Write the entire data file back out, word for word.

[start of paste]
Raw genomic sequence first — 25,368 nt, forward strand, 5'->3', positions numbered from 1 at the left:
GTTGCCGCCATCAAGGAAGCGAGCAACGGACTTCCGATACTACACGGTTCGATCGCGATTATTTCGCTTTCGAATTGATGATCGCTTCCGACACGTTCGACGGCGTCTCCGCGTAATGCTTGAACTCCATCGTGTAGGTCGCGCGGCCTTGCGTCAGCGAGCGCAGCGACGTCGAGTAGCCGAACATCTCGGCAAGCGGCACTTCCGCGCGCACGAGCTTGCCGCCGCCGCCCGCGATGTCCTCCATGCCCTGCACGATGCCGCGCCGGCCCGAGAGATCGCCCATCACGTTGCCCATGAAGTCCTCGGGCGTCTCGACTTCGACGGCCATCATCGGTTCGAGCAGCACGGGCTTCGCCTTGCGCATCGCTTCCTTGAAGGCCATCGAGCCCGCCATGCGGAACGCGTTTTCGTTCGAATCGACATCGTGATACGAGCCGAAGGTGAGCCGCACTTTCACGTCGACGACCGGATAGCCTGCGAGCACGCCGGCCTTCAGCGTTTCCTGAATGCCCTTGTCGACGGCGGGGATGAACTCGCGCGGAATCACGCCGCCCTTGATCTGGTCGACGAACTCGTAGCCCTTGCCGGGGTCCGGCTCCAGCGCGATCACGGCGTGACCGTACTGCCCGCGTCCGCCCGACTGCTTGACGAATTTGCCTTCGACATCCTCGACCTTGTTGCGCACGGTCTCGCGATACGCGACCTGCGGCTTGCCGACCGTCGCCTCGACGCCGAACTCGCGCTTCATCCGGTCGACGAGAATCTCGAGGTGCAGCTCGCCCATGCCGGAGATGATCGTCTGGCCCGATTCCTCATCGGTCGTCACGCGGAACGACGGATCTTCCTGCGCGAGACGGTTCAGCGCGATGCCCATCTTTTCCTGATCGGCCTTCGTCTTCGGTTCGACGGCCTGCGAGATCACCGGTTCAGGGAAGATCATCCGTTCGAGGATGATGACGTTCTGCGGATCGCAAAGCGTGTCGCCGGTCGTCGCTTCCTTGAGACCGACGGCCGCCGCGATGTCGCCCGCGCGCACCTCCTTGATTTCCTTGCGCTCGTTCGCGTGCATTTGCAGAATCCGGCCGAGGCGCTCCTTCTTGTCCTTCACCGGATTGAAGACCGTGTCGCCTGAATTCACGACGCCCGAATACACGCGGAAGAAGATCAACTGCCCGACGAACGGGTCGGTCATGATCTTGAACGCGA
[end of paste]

Raw genomic sequence first — 25,368 nt, forward strand, 5'->3', positions numbered from 1 at the left:
GTTGCCGCCATCAAGGAAGCGAGCAACGGACTTCCGATACTACACGGTTCGATCGCGATTATTTCGCTTTCGAATTGATGATCGCTTCCGACACGTTCGACGGCGTCTCCGCGTAATGCTTGAACTCCATCGTGTAGGTCGCGCGGCCTTGCGTCAGCGAGCGCAGCGACGTCGAGTAGCCGAACATCTCGGCAAGCGGCACTTCCGCGCGCACGAGCTTGCCGCCGCCGCCCGCGATGTCCTCCATGCCCTGCACGATGCCGCGCCGGCCCGAGAGATCGCCCATCACGTTGCCCATGAAGTCCTCGGGCGTCTCGACTTCGACGGCCATCATCGGTTCGAGCAGCACGGGCTTCGCCTTGCGCATCGCTTCCTTGAAGGCCATCGAGCCCGCCATGCGGAACGCGTTTTCGTTCGAATCGACATCGTGATACGAGCCGAAGGTGAGCCGCACTTTCACGTCGACGACCGGATAGCCTGCGAGCACGCCGGCCTTCAGCGTTTCCTGAATGCCCTTGTCGACGGCGGGGATGAACTCGCGCGGAATCACGCCGCCCTTGATCTGGTCGACGAACTCGTAGCCCTTGCCGGGGTCCGGCTCCAGCGCGATCACGGCGTGACCGTACTGCCCGCGTCCGCCCGACTGCTTGACGAATTTGCCTTCGACATCCTCGACCTTGTTGCGCACGGTCTCGCGATACGCGACCTGCGGCTTGCCGACCGTCGCCTCGACGCCGAACTCGCGCTTCATCCGGTCGACGAGAATCTCGAGGTGCAGCTCGCCCATGCCGGAGATGATCGTCTGGCCCGATTCCTCATCGGTCGTCACGCGGAACGACGGATCTTCCTGCGCGAGACGGTTCAGCGCGATGCCCATCTTTTCCTGATCGGCCTTCGTCTTCGGTTCGACGGCCTGCGAGATCACCGGTTCAGGGAAGATCATCCGTTCGAGGATGATGACGTTCTGCGGATCGCAAAGCGTGTCGCCGGTCGTCGCTTCCTTGAGACCGACGGCCGCCGCGATGTCGCCCGCGCGCACCTCCTTGATTTCCTTGCGCTCGTTCGCGTGCATTTGCAGAATCCGGCCGAGGCGCTCCTTCTTGTCCTTCACCGGATTGAAGACCGTGTCGCCTGAATTCACGACGCCCGAATACACGCGGAAGAAGATCAACTGCCCGACGAACGGGTCGGTCATGATCTTGAACGCGA